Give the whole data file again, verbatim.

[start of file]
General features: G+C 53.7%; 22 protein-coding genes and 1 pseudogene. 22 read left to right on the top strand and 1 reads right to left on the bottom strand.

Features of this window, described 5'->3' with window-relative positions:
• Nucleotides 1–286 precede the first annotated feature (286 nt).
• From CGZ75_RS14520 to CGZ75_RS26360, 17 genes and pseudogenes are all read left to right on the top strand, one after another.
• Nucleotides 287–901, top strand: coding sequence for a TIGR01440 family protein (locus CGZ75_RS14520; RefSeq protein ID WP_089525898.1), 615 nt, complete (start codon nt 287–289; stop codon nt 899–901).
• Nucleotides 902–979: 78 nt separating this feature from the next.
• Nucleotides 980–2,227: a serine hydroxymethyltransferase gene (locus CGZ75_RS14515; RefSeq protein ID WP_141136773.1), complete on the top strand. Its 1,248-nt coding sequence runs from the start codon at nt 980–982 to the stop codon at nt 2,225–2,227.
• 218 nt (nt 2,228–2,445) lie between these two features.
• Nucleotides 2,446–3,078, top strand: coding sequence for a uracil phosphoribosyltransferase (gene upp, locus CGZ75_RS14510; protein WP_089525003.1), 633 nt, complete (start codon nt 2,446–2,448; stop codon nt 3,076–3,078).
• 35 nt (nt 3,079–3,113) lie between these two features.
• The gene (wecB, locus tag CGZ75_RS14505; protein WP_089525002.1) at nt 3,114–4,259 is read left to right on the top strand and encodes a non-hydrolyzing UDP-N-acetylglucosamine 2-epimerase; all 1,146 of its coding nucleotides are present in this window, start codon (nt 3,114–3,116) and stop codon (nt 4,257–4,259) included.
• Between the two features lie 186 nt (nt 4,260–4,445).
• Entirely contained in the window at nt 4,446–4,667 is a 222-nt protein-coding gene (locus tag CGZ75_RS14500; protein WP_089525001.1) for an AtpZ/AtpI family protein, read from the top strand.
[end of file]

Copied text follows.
General features: G+C 53.7%; 22 protein-coding genes and 1 pseudogene. 22 read left to right on the top strand and 1 reads right to left on the bottom strand.

Features of this window, described 5'->3' with window-relative positions:
• Nucleotides 1–286 precede the first annotated feature (286 nt).
• From CGZ75_RS14520 to CGZ75_RS26360, 17 genes and pseudogenes are all read left to right on the top strand, one after another.
• Nucleotides 287–901, top strand: coding sequence for a TIGR01440 family protein (locus CGZ75_RS14520; RefSeq protein ID WP_089525898.1), 615 nt, complete (start codon nt 287–289; stop codon nt 899–901).
• Nucleotides 902–979: 78 nt separating this feature from the next.
• Nucleotides 980–2,227: a serine hydroxymethyltransferase gene (locus CGZ75_RS14515; RefSeq protein ID WP_141136773.1), complete on the top strand. Its 1,248-nt coding sequence runs from the start codon at nt 980–982 to the stop codon at nt 2,225–2,227.
• 218 nt (nt 2,228–2,445) lie between these two features.
• Nucleotides 2,446–3,078, top strand: coding sequence for a uracil phosphoribosyltransferase (gene upp, locus CGZ75_RS14510; protein WP_089525003.1), 633 nt, complete (start codon nt 2,446–2,448; stop codon nt 3,076–3,078).
• 35 nt (nt 3,079–3,113) lie between these two features.
• The gene (wecB, locus tag CGZ75_RS14505; protein WP_089525002.1) at nt 3,114–4,259 is read left to right on the top strand and encodes a non-hydrolyzing UDP-N-acetylglucosamine 2-epimerase; all 1,146 of its coding nucleotides are present in this window, start codon (nt 3,114–3,116) and stop codon (nt 4,257–4,259) included.
• Between the two features lie 186 nt (nt 4,260–4,445).
• Entirely contained in the window at nt 4,446–4,667 is a 222-nt protein-coding gene (locus tag CGZ75_RS14500; protein WP_089525001.1) for an AtpZ/AtpI family protein, read from the top strand.